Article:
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Mich. iPod deal spurred by Apple lobby?

updated 10:10 am EDT, Wed April 11, 2007

Apple iPod Lobbying

Last week's controversial Michigan iPod proposal may have been in part been influenced by Apple's lobbying money, according to the Detroit Free Press. The paper reports that Democrat state house speaker Andy Dillon and fellow party member Matt Gillard made a trip to California at least partially funded by Apple, which included a trip to the company's Cupertino offices for an iPod and Mac technology demonstration for education. While the details of the talk between Apple and state Democrats remain unknown, the visit reportedly inspired Dillon and Gillard to back a $36 mllion deal that would have iPods and similar devices supplied to every Michigan student to help store class lectures.

Dillon and Gillard separately defended the trip, saying that they were part of a larger expedition and that the stop at Apple's headquarters was part of a larger itinerary that included talks on business taxes and wine distribution. They also acknowledged that the impending $600 million budget deficit for the state was the most important, but were adamant that an influx of technology on some level was crucial to the long-term welfare of the region.

"As we move to the technology age and the knowledge-based economy, it would be irresponsible to separate technology from our K-12 system," Dillon told journalists.

A spokesman for Dillon also pointed to a certain level of hypocrisy in rival politicians' accusations of unfair lobbying, pointing out that many politicians (including Republicans) made similar visits to other companies in the past. The spokesman for Republican house leader Craig DeRoche was quick to argue, however, that few of these expeditions resulted in such major spending initiatives as for the iPod deal.

Apple representative Susan Lundgren said the company's lobbyist in the state capital was unable to comment when contacted by the Detroit Free Press on Tuesday.



By Electronista Staff
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  1. jpellino

    Fresh-Faced Recruit

    Joined: Oct 1999

    0

    you must be new here...

    ...and by new I mean to the education world. Textbooks and their corrolary materials are sold by big companies wooing the big states for statewide adoptions, funding dinners, conferences, trips and more to get the attention of adminstrators. This is nothing new, but it involves Apple and republicans, so it becomes news.

  1. Bennyboy

    Fresh-Faced Recruit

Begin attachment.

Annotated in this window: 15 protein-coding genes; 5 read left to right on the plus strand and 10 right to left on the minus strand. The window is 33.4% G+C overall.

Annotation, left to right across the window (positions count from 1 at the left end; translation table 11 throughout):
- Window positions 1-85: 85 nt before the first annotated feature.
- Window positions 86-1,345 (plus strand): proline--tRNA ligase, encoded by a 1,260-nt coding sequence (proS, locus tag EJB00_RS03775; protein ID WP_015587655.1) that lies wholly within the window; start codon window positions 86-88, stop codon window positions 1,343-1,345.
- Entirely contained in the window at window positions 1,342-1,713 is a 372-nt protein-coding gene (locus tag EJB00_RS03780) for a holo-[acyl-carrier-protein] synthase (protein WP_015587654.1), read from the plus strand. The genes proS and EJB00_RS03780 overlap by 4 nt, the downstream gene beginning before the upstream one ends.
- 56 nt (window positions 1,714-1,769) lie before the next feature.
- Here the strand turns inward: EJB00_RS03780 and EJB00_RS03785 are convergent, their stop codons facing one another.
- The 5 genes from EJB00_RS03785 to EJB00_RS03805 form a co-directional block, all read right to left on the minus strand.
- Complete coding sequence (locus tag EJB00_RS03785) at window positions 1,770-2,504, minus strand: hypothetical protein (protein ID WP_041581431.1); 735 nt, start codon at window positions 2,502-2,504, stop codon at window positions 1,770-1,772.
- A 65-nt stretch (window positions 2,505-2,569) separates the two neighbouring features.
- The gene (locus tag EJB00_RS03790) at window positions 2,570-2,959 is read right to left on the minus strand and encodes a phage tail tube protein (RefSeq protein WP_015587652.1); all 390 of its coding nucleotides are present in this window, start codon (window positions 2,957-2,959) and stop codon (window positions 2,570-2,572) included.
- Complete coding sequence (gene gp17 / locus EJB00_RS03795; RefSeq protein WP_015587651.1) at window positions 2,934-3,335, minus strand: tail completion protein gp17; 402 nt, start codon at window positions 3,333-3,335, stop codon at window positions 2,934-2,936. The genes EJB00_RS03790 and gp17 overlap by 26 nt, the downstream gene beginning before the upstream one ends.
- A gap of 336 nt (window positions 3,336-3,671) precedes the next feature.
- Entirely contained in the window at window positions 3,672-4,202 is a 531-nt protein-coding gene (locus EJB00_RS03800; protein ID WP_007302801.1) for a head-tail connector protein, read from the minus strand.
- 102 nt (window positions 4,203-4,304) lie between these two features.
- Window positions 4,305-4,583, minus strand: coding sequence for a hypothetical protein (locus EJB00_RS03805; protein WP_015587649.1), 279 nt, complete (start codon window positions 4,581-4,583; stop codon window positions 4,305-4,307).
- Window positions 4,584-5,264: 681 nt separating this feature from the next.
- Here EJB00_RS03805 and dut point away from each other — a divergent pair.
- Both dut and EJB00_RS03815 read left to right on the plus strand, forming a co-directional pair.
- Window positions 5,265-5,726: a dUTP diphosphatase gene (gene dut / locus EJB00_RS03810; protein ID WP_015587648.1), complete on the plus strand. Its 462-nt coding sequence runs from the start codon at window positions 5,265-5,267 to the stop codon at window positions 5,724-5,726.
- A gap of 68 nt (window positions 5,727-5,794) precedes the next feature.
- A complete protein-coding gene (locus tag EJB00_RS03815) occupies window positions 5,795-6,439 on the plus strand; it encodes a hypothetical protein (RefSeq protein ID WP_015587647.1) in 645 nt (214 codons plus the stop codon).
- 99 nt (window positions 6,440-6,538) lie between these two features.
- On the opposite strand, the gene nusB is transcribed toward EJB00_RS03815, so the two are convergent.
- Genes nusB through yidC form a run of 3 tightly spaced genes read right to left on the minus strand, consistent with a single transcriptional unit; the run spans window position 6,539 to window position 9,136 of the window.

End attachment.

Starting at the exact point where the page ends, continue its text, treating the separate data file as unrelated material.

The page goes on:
Joined: Jan 2005

    0

    I still don't like it

    I didn't like it when Dell and Microsoft did it, so it would be hypocrytical of me to say it's ok for Apple to do the same thing.

  1. BlueDjinn01

    Fresh-Faced Recruit

    Joined: Aug 2001

    0

    Already Debunked.

    This has already been debunked.

    It's a short article, but it gets straight to the point:

    http://www.woodtv.com/Global/story.asp?S=6345567

    Democrats talked about bringing technology to education during a press conference with House Speaker Andy Dillon last week. In that discussion, the idea of buying iPods or mp3 players for students came up.

    But quickly, the question "How can the state afford to buy iPods for students when there isn't enough money to go around right now?" was asked.

    In reality, there was never a plan to buy all students iPods. There is a $38 million line item to pay for technology, far less than it would take to buy mp3 players for 1.65 million students."

    Let's take a look at that last sentence. $38 million divided by 1.65 million students = $23 apiece. Even assuming that the entire $38 million went towards nothing but iPods (as opposed to other technology purchases), even the lowest-priced iPod (the Shuffle) costs $79 apiece. Granted, Apple would certainly give a large bulk purchase discount, but I can't imagine that they would've cut the price by over 70% on hardware (software is different, of course).

    Of course, once the meme gets into the public eye, it becomes ideal fodder for the the media to rip into, true or not.

    The Democratic leadership evidently DIDN'T propose to buy $36 million (or was it $38 million? The Free Press somehow lost $2 million between the first story and the second one...) worth of Apple products.

    My guess is that it actually played out something like this:

    "Hey, I read something about Duke University running a test program where they gave iPods to every student to record & listen to lectures, language classes, that sort of thing...what about putting some money towards that?"

    "Nah, for one thing, the results at Duke are still inconclusive; besides, thanks to the Republicans cutting the SBT without anything to replace it, we don't have enough money in the budget to buy a friggin' SONG off of iTunes, much less a whole iPod. Forget about it.

    "Yeah, I guess you're right. OK, what other technology initiatives are worth looking at?"

    The larger point? DISCUSSING an idea (even if it's a bad one) is hardly the same thing as making that idea part of a FORMAL PROPOSAL, and the Free Press ought to know better.

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